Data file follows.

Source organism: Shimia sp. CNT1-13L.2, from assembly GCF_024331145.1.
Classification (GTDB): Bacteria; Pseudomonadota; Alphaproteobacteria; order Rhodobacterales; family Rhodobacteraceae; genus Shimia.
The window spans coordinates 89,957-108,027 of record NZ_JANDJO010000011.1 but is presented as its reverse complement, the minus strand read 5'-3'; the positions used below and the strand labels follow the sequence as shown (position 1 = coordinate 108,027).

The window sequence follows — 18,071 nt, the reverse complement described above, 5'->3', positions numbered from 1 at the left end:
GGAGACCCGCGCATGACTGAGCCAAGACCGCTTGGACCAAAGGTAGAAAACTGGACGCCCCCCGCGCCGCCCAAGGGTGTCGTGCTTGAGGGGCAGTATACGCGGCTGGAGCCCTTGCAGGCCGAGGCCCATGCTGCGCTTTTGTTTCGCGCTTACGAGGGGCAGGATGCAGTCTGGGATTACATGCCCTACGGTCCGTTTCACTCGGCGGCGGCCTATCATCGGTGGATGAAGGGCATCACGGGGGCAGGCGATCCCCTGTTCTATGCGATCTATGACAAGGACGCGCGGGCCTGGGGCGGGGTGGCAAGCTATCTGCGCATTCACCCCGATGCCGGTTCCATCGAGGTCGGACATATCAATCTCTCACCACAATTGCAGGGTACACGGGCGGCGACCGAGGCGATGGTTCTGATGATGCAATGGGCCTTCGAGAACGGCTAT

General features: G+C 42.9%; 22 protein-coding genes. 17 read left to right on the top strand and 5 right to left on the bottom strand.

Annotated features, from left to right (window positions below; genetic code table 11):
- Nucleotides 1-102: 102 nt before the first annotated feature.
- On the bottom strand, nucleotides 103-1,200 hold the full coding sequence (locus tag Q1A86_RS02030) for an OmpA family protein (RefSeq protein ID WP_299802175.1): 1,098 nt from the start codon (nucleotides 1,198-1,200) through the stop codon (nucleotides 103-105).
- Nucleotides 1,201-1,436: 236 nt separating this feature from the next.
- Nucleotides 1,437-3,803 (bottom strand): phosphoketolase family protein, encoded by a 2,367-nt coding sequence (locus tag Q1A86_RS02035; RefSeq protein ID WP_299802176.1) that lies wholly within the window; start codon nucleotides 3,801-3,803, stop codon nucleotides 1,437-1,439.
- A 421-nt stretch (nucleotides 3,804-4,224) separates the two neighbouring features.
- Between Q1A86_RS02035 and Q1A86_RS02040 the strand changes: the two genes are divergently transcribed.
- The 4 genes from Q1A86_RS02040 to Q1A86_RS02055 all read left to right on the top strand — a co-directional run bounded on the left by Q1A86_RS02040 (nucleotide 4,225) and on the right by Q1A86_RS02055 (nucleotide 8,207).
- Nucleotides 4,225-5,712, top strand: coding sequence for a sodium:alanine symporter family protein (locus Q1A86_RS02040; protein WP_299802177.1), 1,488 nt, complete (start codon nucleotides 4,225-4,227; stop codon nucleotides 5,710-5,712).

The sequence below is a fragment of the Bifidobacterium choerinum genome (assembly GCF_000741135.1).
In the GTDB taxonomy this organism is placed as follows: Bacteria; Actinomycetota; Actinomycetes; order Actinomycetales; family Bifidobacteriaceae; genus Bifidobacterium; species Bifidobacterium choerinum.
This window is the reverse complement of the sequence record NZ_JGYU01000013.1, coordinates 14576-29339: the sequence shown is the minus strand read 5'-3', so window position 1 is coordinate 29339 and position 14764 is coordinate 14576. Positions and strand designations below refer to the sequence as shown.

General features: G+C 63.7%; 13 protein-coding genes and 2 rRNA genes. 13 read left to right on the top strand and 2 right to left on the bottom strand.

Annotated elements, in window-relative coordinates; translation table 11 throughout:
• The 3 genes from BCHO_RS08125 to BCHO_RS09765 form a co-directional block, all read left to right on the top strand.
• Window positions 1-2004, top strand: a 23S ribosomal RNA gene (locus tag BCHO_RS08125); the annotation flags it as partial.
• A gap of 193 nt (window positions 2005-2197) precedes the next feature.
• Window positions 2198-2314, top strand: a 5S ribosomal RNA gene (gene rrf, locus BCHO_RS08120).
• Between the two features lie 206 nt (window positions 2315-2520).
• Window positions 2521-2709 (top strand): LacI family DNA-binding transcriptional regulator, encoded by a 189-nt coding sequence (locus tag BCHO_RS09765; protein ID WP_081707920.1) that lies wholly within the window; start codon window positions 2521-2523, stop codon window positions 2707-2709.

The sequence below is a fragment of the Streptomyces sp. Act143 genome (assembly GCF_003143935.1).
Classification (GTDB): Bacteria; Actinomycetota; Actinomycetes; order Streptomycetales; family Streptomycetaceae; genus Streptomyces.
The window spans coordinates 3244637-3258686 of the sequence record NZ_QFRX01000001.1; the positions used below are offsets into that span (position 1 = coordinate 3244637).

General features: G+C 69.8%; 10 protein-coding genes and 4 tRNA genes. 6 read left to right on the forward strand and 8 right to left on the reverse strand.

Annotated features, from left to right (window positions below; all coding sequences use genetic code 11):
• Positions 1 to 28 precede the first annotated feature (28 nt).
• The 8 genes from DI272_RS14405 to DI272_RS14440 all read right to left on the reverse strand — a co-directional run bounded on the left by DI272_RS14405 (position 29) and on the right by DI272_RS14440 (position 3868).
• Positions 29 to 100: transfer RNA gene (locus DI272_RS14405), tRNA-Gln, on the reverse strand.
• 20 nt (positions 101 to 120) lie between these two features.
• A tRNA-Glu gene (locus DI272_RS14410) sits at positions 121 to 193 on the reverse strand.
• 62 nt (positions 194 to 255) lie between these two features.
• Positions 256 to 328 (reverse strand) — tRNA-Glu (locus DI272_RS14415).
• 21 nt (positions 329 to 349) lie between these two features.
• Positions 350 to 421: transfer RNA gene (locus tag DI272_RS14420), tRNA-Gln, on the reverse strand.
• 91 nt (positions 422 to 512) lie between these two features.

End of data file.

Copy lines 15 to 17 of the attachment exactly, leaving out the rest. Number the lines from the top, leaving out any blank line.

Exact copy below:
- Nucleotides 4,225-5,712, top strand: coding sequence for a sodium:alanine symporter family protein (locus Q1A86_RS02040; protein WP_299802177.1), 1,488 nt, complete (start codon nucleotides 4,225-4,227; stop codon nucleotides 5,710-5,712).

The sequence below is a fragment of the Bifidobacterium choerinum genome (assembly GCF_000741135.1).
In the GTDB taxonomy this organism is placed as follows: Bacteria; Actinomycetota; Actinomycetes; order Actinomycetales; family Bifidobacteriaceae; genus Bifidobacterium; species Bifidobacterium choerinum.